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Sue Bush
More articles from Sue Bush

Bonnie’s Win: New Beginnings at Ironwoman Finish Line

By Susan Bush
12:00AM / Tuesday, September 20, 2005

Cheshire resident Bonnie Fachini won the Josh Billings RunAground Ironwoman-kayak event on Sept. 18.
Cheshire – During the final third of the race, Bonnie Fachini wasn’t feeling all that terrific.

"Bonnie, You're Doing Good"

A first-time “Ironwoman-Kayak” competitor during Sunday’s Josh Billings RunAground Triathlon, the 40-year-old Cheshire resident said that the painful leg cramps that besieged her following a 27-mile bicycle race and a 5-mile kayaking event didn’t let up as she ran the final 6.2 miles of the competition.

But Fachini refused to give in to the pain and with a time of 3:25:42, she bested eight other women competing in the open-age category and earned the event’s prestigious “Ironwoman-Kayak” title for 2005.

“I felt good coming off the bike,” Fachini said. “But in the kayak – it was rough out there. My legs started to cramp and when I got out [of the kayak], my legs started to shake.”

Fachini said that her assistants Colleen Murphy and Carrie Murphy worked quickly to dry her wet legs, massage her calves, and apply Ben-Gay ointment. Her son Robert J. Fachini was with the Murphy sisters, offering encouraging words.

But there were six more miles to go.

“All the way, my legs cramped,” Fachini said.

The finish line was approaching when Fachini said she heard the wet, squishy sounds of water shoes getting closer. She said she knew without looking that her husband, Robert C. Fachini Jr., was approaching.

“He came running up on the side of me,” she said. “I knew it was him; I could hear those water shoes. He asked me if I felt ok, and I shook my head ‘no.’ He said ‘Come on, Bonnie, you’re doing good.’ And I looked up and saw my sister, my mother, my son, my friends, Colleen, all waiting for me, and I finished that race. I didn’t care about the times. I was just happy I’d completed it.”

And if this were a typical sports story, the prose might end here; another happy athlete claiming victory and living to run another day.

But this isn’t a typical sports story and Bonnie Fachini didn’t simply win a race.

Fachini prevailed.

The Road to Racing

She isn’t a life-long athlete; in fact, Fachini smoked for 15 years before quitting at her son’s request when she was 30 years old. She said that she feared the weight gain that often accompanies smoking cessation, so she started walking to keep the pounds away.

Walking was soon peppered by little bursts of running, and by 1999, she was running regularly and teaching tae bo classes.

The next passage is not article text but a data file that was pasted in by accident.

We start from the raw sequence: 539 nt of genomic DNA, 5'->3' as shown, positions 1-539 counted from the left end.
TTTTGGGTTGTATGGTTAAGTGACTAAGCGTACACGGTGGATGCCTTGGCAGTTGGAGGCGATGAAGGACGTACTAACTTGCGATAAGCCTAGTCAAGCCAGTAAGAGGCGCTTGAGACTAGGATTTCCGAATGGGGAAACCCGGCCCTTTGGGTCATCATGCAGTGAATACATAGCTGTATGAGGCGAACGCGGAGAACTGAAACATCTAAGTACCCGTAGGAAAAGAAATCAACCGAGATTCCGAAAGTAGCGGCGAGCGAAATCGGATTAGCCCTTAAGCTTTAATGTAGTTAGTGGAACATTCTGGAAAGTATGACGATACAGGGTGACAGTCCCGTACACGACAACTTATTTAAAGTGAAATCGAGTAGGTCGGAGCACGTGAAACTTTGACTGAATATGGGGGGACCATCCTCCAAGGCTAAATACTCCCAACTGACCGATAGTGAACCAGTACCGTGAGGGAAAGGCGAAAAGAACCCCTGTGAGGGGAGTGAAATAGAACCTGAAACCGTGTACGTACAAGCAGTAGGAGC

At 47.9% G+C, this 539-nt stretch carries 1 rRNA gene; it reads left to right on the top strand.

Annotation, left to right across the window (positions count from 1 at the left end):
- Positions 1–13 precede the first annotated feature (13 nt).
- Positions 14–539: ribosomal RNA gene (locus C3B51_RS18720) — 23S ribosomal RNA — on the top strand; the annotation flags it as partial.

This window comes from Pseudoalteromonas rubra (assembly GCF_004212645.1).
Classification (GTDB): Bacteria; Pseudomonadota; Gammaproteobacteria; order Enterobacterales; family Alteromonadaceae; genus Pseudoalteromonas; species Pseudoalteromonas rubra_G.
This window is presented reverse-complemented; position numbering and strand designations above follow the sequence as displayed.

Fachini remembered her first competitive race, a 3.2-mile run held in Pittsfield on July 4, 1999.

“I thought I was going to die that day,” she said, referring to the rigors of the race.

Her son accompanied her when she ran during the 2002 Jocelyn Leclair Memorial Road Race.

“It’s the only running race he’s ever done,” she said.

She did not own a bicycle until three weeks before her first Pedal and Plod competition in Adams. The next year, she and her sister Diane Wright placed third in their category. She competed in her first Josh Billings race four years ago and in 2004, decided that 2005 would be the year she would compete in the ironwoman-kayak event.

Upping the Ante

As a mother, Fachini’s emotions were already being tested. She and her son are very close, and as the Hoosac Valley High School 2005 graduation grew nearer, so did the time when Fachini and her husband would deliver Robert to the University of Hartford campus in Connecticut.

“My son is an only child and we’ve always been close,” she said. “So I was already kind of, you know, kind of emotional about his leaving home. We did things together; how many teen-age boys do you know that don’t mind working out with their mom? And we always had a family dinner together, even if it was 7 o’clock at night.”

Fachini started training hard for the Josh Billings in mid-May. She frequently cycled 20 to 27 miles a day, five days a week, and then incorporated running into the training. She continued to teach tae bo, and kept up a full-time office job schedule. She kept up with the busy pace of graduation activities.

And then life decided to up the ante.

Fachini’s older sister Robin Wallace traveled from North Carolina to watch her nephew graduate from high school and during the visit, told Fachini that she’d found a lump in her breast.

“I wasn’t expecting anything like that,” Fachini said. “There’s no history of breast cancer in our family, and besides that, she’d just had a mammogram about two months before. And she said that the lump hurt, which I’d always heard that breast cancer lumps don’t hurt.”

Wallace returned to North Carolina and doctors prescribed treatment for a breast infection. Doctors also ordered a biopsy and when Fachini returned from a rainy, dreary Maine vacation, she learned that her sister did have breast cancer.

“She sounded so good that I said ‘don’t play like this,’ and she said ‘Bonnie, really, I have breast cancer,’ and I got all welled up,” Fachini said. “She said ‘don’t you cry. I bawled when I found out, don’t you cry now.’ And we said ‘we’ll fight this together.’”